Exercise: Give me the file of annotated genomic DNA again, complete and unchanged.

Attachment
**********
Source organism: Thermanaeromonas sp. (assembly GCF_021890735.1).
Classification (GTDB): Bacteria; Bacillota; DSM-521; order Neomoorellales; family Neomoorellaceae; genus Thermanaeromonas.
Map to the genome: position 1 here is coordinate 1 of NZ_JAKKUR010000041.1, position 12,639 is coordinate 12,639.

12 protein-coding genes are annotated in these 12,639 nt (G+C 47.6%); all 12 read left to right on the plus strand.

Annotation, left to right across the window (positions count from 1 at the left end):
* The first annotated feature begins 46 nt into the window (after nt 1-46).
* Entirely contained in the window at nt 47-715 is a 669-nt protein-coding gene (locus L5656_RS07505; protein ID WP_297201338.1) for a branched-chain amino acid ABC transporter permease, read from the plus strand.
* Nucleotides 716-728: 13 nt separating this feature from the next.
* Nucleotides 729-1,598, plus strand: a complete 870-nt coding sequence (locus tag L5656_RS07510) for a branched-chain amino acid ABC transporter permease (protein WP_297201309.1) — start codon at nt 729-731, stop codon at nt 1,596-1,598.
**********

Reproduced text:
Source organism: Thermanaeromonas sp. (assembly GCF_021890735.1).
Classification (GTDB): Bacteria; Bacillota; DSM-521; order Neomoorellales; family Neomoorellaceae; genus Thermanaeromonas.
Map to the genome: position 1 here is coordinate 1 of NZ_JAKKUR010000041.1, position 12,639 is coordinate 12,639.

12 protein-coding genes are annotated in these 12,639 nt (G+C 47.6%); all 12 read left to right on the plus strand.

Annotation, left to right across the window (positions count from 1 at the left end):
* The first annotated feature begins 46 nt into the window (after nt 1-46).
* Entirely contained in the window at nt 47-715 is a 669-nt protein-coding gene (locus L5656_RS07505; protein ID WP_297201338.1) for a branched-chain amino acid ABC transporter permease, read from the plus strand.
* Nucleotides 716-728: 13 nt separating this feature from the next.
* Nucleotides 729-1,598, plus strand: a complete 870-nt coding sequence (locus tag L5656_RS07510) for a branched-chain amino acid ABC transporter permease (protein WP_297201309.1) — start codon at nt 729-731, stop codon at nt 1,596-1,598.